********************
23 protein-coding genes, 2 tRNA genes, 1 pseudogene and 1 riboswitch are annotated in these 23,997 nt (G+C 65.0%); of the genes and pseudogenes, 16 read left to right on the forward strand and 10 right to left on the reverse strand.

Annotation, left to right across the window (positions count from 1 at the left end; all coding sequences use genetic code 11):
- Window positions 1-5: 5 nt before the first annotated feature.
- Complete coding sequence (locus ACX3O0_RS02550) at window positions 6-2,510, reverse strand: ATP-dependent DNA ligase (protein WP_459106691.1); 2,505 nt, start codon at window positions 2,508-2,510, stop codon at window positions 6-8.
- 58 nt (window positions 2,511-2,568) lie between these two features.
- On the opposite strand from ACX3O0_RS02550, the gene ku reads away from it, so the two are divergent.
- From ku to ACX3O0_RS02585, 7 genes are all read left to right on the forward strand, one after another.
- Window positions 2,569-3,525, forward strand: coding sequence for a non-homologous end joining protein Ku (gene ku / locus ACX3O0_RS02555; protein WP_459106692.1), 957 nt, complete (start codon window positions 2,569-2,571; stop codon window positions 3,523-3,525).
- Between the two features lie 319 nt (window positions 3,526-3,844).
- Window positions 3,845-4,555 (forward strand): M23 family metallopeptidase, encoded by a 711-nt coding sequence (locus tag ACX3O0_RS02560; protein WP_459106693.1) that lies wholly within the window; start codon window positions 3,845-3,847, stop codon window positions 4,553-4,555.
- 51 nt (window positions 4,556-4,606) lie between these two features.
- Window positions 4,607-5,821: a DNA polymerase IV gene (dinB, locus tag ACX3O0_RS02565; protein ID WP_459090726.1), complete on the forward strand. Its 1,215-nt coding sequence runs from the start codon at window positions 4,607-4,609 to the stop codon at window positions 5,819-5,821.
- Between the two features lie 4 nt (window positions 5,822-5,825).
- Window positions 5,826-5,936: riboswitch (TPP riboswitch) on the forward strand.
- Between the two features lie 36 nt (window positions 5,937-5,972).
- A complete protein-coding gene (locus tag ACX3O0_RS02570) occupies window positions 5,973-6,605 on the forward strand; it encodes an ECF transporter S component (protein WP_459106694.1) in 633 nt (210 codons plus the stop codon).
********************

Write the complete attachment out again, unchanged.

23 protein-coding genes, 2 tRNA genes, 1 pseudogene and 1 riboswitch are annotated in these 23,997 nt (G+C 65.0%); of the genes and pseudogenes, 16 read left to right on the forward strand and 10 right to left on the reverse strand.

Annotation, left to right across the window (positions count from 1 at the left end; all coding sequences use genetic code 11):
- Window positions 1-5: 5 nt before the first annotated feature.
- Complete coding sequence (locus ACX3O0_RS02550) at window positions 6-2,510, reverse strand: ATP-dependent DNA ligase (protein WP_459106691.1); 2,505 nt, start codon at window positions 2,508-2,510, stop codon at window positions 6-8.
- 58 nt (window positions 2,511-2,568) lie between these two features.
- On the opposite strand from ACX3O0_RS02550, the gene ku reads away from it, so the two are divergent.
- From ku to ACX3O0_RS02585, 7 genes are all read left to right on the forward strand, one after another.
- Window positions 2,569-3,525, forward strand: coding sequence for a non-homologous end joining protein Ku (gene ku / locus ACX3O0_RS02555; protein WP_459106692.1), 957 nt, complete (start codon window positions 2,569-2,571; stop codon window positions 3,523-3,525).
- Between the two features lie 319 nt (window positions 3,526-3,844).
- Window positions 3,845-4,555 (forward strand): M23 family metallopeptidase, encoded by a 711-nt coding sequence (locus tag ACX3O0_RS02560; protein WP_459106693.1) that lies wholly within the window; start codon window positions 3,845-3,847, stop codon window positions 4,553-4,555.
- 51 nt (window positions 4,556-4,606) lie between these two features.
- Window positions 4,607-5,821: a DNA polymerase IV gene (dinB, locus tag ACX3O0_RS02565; protein ID WP_459090726.1), complete on the forward strand. Its 1,215-nt coding sequence runs from the start codon at window positions 4,607-4,609 to the stop codon at window positions 5,819-5,821.
- Between the two features lie 4 nt (window positions 5,822-5,825).
- Window positions 5,826-5,936: riboswitch (TPP riboswitch) on the forward strand.
- Between the two features lie 36 nt (window positions 5,937-5,972).
- A complete protein-coding gene (locus tag ACX3O0_RS02570) occupies window positions 5,973-6,605 on the forward strand; it encodes an ECF transporter S component (protein WP_459106694.1) in 633 nt (210 codons plus the stop codon).